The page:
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Genome Biol Evol. 2017 May 1;9(5):1175-1182. doi: 10.1093/gbe/evx076.

Comparative Genomics of Host-Symbiont and Free-Living Oceanobacillus Species.

Author information

1
G.N.Ramachandran Knowledge Centre for Genome Informatics, CSIR-Institute of Genomics and Integrative Biology, New Delhi, India.
2
Academy of Scientific & Innovative Research, New Delhi, India.
3
Department of Biochemistry, Maharshi Dayanand University, Rohtak, Haryana, India.
4
CSIR Ayurgenomics Unit-TRISUTRA, CSIR-Institute of Genomics and Integrative Biology, New Delhi, India.
5
Genomics and Molecular Medicine & CSIR-Institute of Genomics and Integrative Biology, New Delhi, India.

Abstract

Survival in a given environment requires specific functions, so genomic variation is anticipated within in individual taxonomic groups that exhibit a large diversity in lifestyles. In this study, we sequence and assemble the genome of Oceanobacillus faecalis strain HM6, a resident of the human gut. Using the genus Oceanobacillus and the HM6 draft genome sequence, we explore the functional requirements for survival in a symbiotic arrangement within the human gut, in contrast to free living in the environment. Comparative genomics of seven available Oceanobacillus complete genomes highlight a genomically heterogeneous group. Our analysis did not find strict phylogenetic separation between free-living and host-symbiont Oceanobacillus members. By comparing functional gene content between host-associated and free-living species, we identified candidate genes that are potentially involved in symbiotic lifestyles, including phosphotransferase genes, transporters and two component response regulators. This study summarizes genomic and phylogenetic differences in the Oceanobacillus genus. Additionally, we highlight functions that may be key for survival in the human gut community.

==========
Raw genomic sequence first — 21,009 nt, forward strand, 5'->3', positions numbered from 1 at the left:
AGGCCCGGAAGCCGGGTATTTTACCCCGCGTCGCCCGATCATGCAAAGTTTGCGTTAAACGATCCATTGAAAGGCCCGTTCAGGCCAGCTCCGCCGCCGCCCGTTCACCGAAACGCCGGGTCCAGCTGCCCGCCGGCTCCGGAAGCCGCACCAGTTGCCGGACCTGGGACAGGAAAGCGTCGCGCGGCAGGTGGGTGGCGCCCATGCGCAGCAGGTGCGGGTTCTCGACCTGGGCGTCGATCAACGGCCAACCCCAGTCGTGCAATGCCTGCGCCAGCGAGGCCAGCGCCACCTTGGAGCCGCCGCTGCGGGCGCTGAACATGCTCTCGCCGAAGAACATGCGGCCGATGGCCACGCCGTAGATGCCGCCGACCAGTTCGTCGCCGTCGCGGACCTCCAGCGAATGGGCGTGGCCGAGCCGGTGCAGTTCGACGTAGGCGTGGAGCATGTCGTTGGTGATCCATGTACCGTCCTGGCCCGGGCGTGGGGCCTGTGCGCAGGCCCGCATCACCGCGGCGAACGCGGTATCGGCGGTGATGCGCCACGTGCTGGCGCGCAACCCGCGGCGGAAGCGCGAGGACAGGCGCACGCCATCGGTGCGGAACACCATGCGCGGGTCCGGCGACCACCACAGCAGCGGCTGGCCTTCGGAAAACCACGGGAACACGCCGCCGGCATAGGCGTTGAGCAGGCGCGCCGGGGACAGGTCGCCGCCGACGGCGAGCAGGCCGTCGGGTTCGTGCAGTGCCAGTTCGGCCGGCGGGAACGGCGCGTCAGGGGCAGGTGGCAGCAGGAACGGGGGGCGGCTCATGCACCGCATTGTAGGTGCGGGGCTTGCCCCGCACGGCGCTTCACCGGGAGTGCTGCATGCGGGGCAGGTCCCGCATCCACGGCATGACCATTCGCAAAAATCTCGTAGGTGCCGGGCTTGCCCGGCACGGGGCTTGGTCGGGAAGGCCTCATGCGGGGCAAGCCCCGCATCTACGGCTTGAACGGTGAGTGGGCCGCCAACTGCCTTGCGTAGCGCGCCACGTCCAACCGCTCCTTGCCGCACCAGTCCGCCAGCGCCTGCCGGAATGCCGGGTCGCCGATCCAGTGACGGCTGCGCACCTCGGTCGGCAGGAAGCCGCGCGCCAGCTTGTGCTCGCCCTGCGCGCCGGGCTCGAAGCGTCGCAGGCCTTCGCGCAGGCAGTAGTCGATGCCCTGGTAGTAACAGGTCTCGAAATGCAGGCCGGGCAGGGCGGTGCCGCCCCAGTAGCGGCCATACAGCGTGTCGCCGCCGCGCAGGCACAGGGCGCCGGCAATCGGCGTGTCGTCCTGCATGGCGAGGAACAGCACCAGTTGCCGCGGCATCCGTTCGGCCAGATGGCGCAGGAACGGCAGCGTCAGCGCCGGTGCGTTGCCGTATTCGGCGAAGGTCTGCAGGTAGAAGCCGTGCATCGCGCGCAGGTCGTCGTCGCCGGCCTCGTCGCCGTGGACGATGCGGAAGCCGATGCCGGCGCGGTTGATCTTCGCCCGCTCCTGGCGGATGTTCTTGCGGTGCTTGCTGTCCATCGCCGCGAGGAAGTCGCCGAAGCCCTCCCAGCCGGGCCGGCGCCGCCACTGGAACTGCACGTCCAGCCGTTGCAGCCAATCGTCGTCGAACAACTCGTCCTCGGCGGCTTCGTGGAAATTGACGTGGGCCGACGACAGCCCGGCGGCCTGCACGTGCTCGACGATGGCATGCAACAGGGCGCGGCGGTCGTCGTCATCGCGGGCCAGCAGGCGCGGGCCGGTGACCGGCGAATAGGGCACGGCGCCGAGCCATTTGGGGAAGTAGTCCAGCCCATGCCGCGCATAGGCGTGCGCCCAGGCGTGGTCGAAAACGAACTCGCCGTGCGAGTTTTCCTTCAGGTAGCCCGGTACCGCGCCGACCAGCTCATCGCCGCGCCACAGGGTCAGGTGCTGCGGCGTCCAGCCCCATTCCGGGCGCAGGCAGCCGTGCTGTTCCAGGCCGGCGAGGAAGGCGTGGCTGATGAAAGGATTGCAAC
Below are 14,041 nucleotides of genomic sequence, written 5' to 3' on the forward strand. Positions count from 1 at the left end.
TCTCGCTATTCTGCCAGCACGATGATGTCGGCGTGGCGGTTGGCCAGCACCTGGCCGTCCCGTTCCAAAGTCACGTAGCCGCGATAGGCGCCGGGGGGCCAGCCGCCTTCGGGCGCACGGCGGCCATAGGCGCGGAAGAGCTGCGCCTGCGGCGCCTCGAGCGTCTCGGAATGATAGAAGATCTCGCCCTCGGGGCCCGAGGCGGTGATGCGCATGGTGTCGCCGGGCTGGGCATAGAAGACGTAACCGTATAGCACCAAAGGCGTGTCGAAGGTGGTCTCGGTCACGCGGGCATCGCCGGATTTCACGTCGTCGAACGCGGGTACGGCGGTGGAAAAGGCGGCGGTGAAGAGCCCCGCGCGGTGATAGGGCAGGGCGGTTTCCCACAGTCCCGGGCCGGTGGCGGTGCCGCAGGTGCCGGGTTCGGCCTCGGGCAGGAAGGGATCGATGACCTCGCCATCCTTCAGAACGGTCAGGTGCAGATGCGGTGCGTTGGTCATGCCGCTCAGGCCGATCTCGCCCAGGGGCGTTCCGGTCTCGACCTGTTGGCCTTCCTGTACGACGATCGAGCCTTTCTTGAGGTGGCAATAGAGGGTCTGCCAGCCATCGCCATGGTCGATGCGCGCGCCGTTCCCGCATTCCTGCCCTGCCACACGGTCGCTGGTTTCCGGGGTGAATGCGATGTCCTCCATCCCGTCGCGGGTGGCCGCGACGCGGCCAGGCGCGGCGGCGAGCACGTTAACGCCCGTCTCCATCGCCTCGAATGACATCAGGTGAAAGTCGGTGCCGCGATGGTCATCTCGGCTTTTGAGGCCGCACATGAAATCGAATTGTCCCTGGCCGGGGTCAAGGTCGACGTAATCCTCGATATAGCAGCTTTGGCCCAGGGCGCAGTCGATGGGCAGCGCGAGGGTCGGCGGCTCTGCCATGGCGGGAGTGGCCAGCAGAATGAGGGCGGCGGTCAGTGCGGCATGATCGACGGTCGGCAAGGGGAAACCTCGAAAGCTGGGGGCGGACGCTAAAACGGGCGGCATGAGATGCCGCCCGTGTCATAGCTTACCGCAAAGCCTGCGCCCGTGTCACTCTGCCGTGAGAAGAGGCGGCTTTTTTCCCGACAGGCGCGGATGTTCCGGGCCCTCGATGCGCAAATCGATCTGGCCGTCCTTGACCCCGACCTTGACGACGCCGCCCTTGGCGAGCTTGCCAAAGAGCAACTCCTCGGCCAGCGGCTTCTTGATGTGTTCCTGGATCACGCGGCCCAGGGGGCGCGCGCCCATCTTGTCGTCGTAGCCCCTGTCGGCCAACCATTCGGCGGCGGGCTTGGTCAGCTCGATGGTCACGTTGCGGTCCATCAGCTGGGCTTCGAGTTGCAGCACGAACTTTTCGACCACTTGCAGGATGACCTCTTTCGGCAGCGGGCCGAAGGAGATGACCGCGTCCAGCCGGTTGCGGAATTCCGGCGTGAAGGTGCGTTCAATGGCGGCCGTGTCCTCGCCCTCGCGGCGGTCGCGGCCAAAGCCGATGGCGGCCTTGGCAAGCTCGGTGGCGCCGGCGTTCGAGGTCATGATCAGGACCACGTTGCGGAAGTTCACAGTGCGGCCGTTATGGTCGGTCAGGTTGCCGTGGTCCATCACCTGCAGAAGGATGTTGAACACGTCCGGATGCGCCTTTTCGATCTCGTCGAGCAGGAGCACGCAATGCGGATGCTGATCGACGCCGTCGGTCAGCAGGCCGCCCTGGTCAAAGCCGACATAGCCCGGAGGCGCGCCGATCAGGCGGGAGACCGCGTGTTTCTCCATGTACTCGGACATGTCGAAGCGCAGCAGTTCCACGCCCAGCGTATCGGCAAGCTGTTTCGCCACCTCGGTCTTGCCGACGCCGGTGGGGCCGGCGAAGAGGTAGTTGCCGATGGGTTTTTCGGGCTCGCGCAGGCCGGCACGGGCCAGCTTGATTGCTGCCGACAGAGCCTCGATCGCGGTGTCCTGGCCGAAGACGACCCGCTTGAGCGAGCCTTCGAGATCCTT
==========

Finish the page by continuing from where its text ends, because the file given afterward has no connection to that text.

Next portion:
KEYWORDS:

Oceanobacillus; comparative genomics; gut microbiome; host–microbe symbiosis

PMID:
28460092
PMCID:
PMC5425236
DOI:
10.1093/gbe/evx076
[Indexed for MEDLINE]
Free PMC Article

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